Friday, 14 June 2013

Thousands of them sir

According to the local press thousands of former Light Infantrymen descended upon Shrewsbury to celebrate their service. Ahem, well it may not quite have been thousands but we certainly celebrated, the Red Rooster was out of the cage!
 
On the way to Shrewsbury I received a call asking if i would look at a pistol found in a loft, I cleaned and stripped the little blighter and it appears to be an English Bulldog, a pocket revolver from about 1880 ish and in .44 Belgian Bulldog so obsolete and section 58 (2) meaning anyone can buy this. Cleaning it up at the moment but its too late to make this months auction at Holts. I may take offers though!

 
The grips were in excellent condition, the original nickel plating long gone but the surface rust came away easily and apart from the brass vice steel machine screw in the cylinder crane its all original.
 
 Work has been its usual hectic self not allowing much time to tackle dog training or gun restoration but we are plugging away and I have set myself a target to achieve each evening. That may mean the end of that pesky fox which insists on teasing my dogs almost every evening!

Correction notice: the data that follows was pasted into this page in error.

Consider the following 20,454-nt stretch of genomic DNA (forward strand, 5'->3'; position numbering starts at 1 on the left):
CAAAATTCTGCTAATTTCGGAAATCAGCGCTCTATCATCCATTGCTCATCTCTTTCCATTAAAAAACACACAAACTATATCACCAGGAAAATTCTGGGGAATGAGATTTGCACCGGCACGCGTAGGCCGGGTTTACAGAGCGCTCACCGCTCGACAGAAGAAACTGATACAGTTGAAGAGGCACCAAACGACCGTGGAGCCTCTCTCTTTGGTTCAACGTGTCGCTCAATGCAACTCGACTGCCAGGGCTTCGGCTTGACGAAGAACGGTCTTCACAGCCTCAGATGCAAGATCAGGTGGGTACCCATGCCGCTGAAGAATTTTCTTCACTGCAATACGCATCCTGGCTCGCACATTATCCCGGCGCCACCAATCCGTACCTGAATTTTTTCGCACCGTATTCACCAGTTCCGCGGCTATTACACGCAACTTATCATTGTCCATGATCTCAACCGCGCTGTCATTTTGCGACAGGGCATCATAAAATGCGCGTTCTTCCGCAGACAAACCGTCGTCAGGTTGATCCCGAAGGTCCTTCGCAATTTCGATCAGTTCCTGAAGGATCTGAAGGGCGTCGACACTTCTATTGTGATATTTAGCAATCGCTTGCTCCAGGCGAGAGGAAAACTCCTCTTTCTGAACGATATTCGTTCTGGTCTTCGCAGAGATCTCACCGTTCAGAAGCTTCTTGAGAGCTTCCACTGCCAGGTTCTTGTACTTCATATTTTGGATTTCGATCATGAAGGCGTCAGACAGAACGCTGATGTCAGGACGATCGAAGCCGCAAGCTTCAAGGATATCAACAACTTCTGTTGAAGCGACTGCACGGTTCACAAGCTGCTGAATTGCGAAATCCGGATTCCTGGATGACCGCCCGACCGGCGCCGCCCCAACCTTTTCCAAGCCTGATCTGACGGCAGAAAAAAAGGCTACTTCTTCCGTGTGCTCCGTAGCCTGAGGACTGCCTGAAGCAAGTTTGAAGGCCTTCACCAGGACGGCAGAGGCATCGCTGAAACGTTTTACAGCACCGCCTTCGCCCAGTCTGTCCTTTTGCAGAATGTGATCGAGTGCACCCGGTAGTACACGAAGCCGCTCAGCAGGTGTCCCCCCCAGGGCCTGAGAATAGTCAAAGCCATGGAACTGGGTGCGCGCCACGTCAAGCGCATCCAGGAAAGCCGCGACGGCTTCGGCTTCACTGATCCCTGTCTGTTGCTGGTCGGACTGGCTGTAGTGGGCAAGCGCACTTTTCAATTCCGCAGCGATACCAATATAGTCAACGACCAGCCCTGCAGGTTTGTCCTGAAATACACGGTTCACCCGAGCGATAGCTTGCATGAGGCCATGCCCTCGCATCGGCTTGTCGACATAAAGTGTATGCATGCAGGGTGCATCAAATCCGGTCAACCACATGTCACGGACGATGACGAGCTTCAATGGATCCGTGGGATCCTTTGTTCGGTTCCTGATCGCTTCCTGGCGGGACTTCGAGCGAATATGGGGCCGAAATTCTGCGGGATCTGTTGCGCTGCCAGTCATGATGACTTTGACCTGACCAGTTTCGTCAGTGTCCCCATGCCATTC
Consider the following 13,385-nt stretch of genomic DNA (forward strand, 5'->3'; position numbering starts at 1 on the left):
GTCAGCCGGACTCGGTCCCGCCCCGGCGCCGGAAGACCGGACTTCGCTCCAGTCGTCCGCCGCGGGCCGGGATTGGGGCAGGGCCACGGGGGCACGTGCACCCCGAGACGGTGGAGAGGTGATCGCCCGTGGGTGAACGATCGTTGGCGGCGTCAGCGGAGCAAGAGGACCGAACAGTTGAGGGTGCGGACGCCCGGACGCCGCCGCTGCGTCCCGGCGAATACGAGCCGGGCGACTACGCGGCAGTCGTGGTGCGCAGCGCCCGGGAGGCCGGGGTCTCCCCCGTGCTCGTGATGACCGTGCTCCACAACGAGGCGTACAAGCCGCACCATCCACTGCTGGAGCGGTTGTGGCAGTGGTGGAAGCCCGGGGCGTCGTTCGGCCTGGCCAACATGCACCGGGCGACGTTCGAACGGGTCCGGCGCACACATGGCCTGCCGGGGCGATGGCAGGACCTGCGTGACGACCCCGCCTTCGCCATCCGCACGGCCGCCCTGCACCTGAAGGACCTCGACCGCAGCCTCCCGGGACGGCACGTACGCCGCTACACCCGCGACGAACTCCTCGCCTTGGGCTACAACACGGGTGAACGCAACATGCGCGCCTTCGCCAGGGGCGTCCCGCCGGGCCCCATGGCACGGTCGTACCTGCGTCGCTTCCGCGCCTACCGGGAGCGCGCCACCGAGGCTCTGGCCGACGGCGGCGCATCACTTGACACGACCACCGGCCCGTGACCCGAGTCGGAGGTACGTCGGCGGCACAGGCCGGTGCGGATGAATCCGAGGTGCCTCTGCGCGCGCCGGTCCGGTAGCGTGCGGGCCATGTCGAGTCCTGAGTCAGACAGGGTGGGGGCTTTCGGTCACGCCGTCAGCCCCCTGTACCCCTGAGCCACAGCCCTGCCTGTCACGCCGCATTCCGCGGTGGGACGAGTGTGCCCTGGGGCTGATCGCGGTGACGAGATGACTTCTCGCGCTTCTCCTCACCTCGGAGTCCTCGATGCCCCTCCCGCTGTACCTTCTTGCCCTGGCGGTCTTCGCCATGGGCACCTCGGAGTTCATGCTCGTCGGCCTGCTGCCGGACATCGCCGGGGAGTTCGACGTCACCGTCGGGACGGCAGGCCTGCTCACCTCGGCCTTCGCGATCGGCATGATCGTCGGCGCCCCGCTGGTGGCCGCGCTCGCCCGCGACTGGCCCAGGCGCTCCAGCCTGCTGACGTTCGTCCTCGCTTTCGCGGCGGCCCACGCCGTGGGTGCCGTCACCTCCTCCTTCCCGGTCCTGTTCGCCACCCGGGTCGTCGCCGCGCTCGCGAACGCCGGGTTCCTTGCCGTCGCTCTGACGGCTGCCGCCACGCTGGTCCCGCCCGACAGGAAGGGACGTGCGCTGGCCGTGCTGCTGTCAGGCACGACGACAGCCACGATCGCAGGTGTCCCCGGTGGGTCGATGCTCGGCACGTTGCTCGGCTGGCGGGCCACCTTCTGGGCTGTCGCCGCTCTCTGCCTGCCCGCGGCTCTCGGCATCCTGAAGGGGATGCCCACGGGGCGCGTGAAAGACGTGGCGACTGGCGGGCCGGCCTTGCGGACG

I also should be back out on the farm tackling the foxes before the poults arrive. Chin up I will keep you updated.
As a passing note, I found this in my email in box last night, whats good for the goose etc;
"
The RSPB's hypocrisy
The RSPB has today published information relating to its use of egg oiling, nest destruction and the culling of birds. This is in response to a Freedom of Information Act request made by the Countryside Alliance.
In his blog the RSPB's Martin Harper admits that in 2011/12 the charity obtained licences from Natural England to kill three adult lesser black-backed gulls and destroy 76 large gull nests and also killed 292 carrion crows and 11 magpies under open general licences.
The charity also said it oiled, to prevent hatching, 73 greylag goose eggs and more than 25 Canada goose eggs and destroyed 195 barnacle goose eggs.
We have also found out, through the Freedom of Information Act request, that the charity obtained a licence in 2011 to destroy the eggs of black swans.
In recent weeks the RSPB has used highly emotive language to criticise the granting of licences by Natural England to destroy the nests of buzzards and manage gull populations. Now, however, we find out that the Society has been carrying out exactly the same sort of activities for its own purposes.
The RSPB's use of the licensing system seems to be perfectly legitimate and justified but looks extraordinarily hypocritical in light of its recent comments about other licence applications.
If the licence system is correct when used by the RSPB, then it must also be correct when used by other applicants.
Barney White-Spunner"
 
Is that clear enough for you?